And then again, really bring value to to that. Externalizing verbally is such a great thing. Also like when you have an experience to share it with somebody else, you know, really magnifies your experience. It reinforces what you've experienced, what you're learning what you're senses are having. It also teaches you how to kind of better express what you're, what you're about and like what you feel and what you sense, which is not so obvious for everybody, right? Like just sit around a table and ask people when they're eating to say three things about the food they're eating instead of, it's really good. Like Okay, we'll say three things. I really like the temperature of the food, I like the spicy level nous, I'd give it a four out of eight and I like how long the taste stays in my mouth, you know, or it could be like a memory like I just this reminds me of my grandmother's cooking or whatever or when I was in Mexico traveling on holiday.

So like we start to connect all these different dots and like when you also, when you highlighted someone else, maybe you're with somebody who's lost in thought they're struggling with something today and you're helping them to come into the moment, right? You're facilitating them to join you and to say, whoa, wake up, snap snap. Like do you realize what we're drinking here? Like do you realize the quality of what we're tasting like when was the last time you tasted something like this? I mean, do you realize what we've been gifted by John, you brought this bottle for us today that's been sitting as wine cellar for the last 15 years that he bought at a wine show um in a village. And you know, I mean like it goes like all the stories start to come out and we start to really live a more enriching lifestyle. I would say, mm that is just so beautiful. I'm getting so hungry and I just, okay, so now David, we gotta talk about this this alive fullness help us understand what that is.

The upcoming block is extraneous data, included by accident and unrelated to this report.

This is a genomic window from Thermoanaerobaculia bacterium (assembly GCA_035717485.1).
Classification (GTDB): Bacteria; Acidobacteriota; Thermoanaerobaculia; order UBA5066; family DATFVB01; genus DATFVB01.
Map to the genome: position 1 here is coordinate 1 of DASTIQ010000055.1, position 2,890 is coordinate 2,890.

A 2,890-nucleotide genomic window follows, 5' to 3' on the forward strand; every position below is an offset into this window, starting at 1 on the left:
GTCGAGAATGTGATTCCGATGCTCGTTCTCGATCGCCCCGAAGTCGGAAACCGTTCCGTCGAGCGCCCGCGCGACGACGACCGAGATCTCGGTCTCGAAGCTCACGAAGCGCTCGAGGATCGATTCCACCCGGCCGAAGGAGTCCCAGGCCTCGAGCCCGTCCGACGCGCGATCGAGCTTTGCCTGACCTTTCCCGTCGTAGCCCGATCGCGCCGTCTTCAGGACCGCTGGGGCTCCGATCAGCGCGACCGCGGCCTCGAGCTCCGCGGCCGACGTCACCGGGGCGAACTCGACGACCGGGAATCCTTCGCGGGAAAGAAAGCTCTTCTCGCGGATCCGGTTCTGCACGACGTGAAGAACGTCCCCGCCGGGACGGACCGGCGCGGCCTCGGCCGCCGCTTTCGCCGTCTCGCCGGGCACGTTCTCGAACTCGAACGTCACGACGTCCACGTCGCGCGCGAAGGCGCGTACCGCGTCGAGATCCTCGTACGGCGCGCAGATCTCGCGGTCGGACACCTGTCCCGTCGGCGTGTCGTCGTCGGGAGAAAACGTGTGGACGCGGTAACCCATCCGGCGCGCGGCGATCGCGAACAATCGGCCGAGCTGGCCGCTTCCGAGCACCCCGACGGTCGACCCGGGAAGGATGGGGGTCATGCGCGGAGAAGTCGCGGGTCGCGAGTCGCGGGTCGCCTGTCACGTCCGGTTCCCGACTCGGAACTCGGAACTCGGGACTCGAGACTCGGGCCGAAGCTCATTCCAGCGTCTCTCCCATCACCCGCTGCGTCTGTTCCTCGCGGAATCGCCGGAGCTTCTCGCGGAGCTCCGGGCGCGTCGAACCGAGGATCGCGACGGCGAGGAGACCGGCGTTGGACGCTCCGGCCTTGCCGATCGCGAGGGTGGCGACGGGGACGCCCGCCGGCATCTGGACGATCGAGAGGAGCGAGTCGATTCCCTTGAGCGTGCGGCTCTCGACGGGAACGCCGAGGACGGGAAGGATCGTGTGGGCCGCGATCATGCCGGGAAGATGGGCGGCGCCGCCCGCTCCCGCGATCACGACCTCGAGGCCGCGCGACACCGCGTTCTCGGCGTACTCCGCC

And um yeah, and how we can, you know, be more of that embody that you clearly just embody it. You are like just hair with us and your hair with all of these experiences. So talk to us about a life fullness. We've touched on a lot of the elements of a life illness. It's, it's really, uh I kind of refer to it as the mindfulness, you know? Three point no, which is probably not a fair way of, of putting that. Um a life fullness is our ability to be present to what we are experiencing since a really intellectually in the moment. So a life illnesses first and foremost, your ability to train yourself to be able to come into the present moment, to be reconnected with yourself first of all to really, you know, feel in your heart to feel, you know, when you're touching your fingers and you're looking at your hand or whatever it is to trigger yourself to bring your awareness to something beyond your thinking.

And as you come into that connection, that embodiment that grounding with yourself, then you can actually lift up your head and ask yourself like we did earlier, like where am I? And look around and again, kind of do a sensory sensory Allchin check in like, like what am I seeing, hearing, smelling, tasting, who am I with? And then suddenly you're really like, Like in in 5D you're suddenly you're suddenly there and then from there he was like, well what am I appreciated, what am I going to give value to? I'm in a museum with five paintings around me, which one is drawing me the most, what am I and what do I really appreciate about that and you start Externalizing it and sharing it either in your own head or with somebody that you're with. What do you like about that painting? What are you liking about loving about this sauce that's on this burger that you're eating, right? And so again, you're Externalizing what you are experiencing which joins us.